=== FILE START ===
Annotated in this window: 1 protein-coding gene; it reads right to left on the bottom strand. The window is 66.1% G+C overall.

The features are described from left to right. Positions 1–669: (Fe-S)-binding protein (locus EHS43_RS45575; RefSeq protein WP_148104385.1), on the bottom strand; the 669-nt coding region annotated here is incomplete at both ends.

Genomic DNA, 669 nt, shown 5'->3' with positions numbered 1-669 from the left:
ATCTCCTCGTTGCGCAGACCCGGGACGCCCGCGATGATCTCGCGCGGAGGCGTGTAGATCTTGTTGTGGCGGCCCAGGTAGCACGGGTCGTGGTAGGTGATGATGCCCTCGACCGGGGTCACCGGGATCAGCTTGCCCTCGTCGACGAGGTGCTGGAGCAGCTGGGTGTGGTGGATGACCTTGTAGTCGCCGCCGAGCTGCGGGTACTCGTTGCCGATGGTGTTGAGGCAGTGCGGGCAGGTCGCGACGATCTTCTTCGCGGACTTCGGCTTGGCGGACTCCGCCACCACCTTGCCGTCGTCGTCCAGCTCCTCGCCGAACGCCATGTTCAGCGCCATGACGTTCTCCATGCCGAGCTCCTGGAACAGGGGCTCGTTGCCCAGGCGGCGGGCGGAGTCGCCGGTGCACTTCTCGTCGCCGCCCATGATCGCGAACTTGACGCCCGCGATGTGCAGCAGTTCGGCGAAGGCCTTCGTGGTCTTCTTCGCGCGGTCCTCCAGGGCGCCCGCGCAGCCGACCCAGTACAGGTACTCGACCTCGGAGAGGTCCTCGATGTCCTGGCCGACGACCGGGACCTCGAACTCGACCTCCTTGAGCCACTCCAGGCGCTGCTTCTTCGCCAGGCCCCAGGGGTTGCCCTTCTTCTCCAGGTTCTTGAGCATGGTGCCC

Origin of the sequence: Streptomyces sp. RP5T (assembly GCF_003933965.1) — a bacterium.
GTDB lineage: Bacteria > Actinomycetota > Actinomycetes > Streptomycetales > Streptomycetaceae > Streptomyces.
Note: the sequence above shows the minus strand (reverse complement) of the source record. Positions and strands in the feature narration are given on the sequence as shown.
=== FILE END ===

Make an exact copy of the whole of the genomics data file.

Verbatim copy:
Annotated in this window: 1 protein-coding gene; it reads right to left on the bottom strand. The window is 66.1% G+C overall.

The features are described from left to right. Positions 1–669: (Fe-S)-binding protein (locus EHS43_RS45575; RefSeq protein WP_148104385.1), on the bottom strand; the 669-nt coding region annotated here is incomplete at both ends.

Genomic DNA, 669 nt, shown 5'->3' with positions numbered 1-669 from the left:
ATCTCCTCGTTGCGCAGACCCGGGACGCCCGCGATGATCTCGCGCGGAGGCGTGTAGATCTTGTTGTGGCGGCCCAGGTAGCACGGGTCGTGGTAGGTGATGATGCCCTCGACCGGGGTCACCGGGATCAGCTTGCCCTCGTCGACGAGGTGCTGGAGCAGCTGGGTGTGGTGGATGACCTTGTAGTCGCCGCCGAGCTGCGGGTACTCGTTGCCGATGGTGTTGAGGCAGTGCGGGCAGGTCGCGACGATCTTCTTCGCGGACTTCGGCTTGGCGGACTCCGCCACCACCTTGCCGTCGTCGTCCAGCTCCTCGCCGAACGCCATGTTCAGCGCCATGACGTTCTCCATGCCGAGCTCCTGGAACAGGGGCTCGTTGCCCAGGCGGCGGGCGGAGTCGCCGGTGCACTTCTCGTCGCCGCCCATGATCGCGAACTTGACGCCCGCGATGTGCAGCAGTTCGGCGAAGGCCTTCGTGGTCTTCTTCGCGCGGTCCTCCAGGGCGCCCGCGCAGCCGACCCAGTACAGGTACTCGACCTCGGAGAGGTCCTCGATGTCCTGGCCGACGACCGGGACCTCGAACTCGACCTCCTTGAGCCACTCCAGGCGCTGCTTCTTCGCCAGGCCCCAGGGGTTGCCCTTCTTCTCCAGGTTCTTGAGCATGGTGCCC

Origin of the sequence: Streptomyces sp. RP5T (assembly GCF_003933965.1) — a bacterium.
GTDB lineage: Bacteria > Actinomycetota > Actinomycetes > Streptomycetales > Streptomycetaceae > Streptomyces.
Note: the sequence above shows the minus strand (reverse complement) of the source record. Positions and strands in the feature narration are given on the sequence as shown.